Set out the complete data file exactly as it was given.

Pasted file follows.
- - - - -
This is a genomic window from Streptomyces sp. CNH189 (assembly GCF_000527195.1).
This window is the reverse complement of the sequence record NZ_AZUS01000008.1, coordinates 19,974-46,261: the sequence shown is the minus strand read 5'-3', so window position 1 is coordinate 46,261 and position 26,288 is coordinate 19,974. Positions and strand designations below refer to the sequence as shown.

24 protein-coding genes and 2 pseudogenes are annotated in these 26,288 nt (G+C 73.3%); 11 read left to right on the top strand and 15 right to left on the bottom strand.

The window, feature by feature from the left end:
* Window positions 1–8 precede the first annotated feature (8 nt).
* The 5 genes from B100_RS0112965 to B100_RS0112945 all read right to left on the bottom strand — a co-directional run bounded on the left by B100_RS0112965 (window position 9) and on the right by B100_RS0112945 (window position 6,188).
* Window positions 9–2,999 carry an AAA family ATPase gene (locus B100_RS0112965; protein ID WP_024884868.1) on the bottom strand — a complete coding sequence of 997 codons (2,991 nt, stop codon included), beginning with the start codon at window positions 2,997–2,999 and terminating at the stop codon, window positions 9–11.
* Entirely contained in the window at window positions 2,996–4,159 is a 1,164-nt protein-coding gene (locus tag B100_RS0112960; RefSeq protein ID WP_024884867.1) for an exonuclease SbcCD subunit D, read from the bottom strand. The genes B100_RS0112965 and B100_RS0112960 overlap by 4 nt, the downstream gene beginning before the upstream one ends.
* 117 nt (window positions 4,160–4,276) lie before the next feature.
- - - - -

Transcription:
This is a genomic window from Streptomyces sp. CNH189 (assembly GCF_000527195.1).
This window is the reverse complement of the sequence record NZ_AZUS01000008.1, coordinates 19,974-46,261: the sequence shown is the minus strand read 5'-3', so window position 1 is coordinate 46,261 and position 26,288 is coordinate 19,974. Positions and strand designations below refer to the sequence as shown.

24 protein-coding genes and 2 pseudogenes are annotated in these 26,288 nt (G+C 73.3%); 11 read left to right on the top strand and 15 right to left on the bottom strand.

The window, feature by feature from the left end:
* Window positions 1–8 precede the first annotated feature (8 nt).
* The 5 genes from B100_RS0112965 to B100_RS0112945 all read right to left on the bottom strand — a co-directional run bounded on the left by B100_RS0112965 (window position 9) and on the right by B100_RS0112945 (window position 6,188).
* Window positions 9–2,999 carry an AAA family ATPase gene (locus B100_RS0112965; protein ID WP_024884868.1) on the bottom strand — a complete coding sequence of 997 codons (2,991 nt, stop codon included), beginning with the start codon at window positions 2,997–2,999 and terminating at the stop codon, window positions 9–11.
* Entirely contained in the window at window positions 2,996–4,159 is a 1,164-nt protein-coding gene (locus tag B100_RS0112960; RefSeq protein ID WP_024884867.1) for an exonuclease SbcCD subunit D, read from the bottom strand. The genes B100_RS0112965 and B100_RS0112960 overlap by 4 nt, the downstream gene beginning before the upstream one ends.
* 117 nt (window positions 4,160–4,276) lie before the next feature.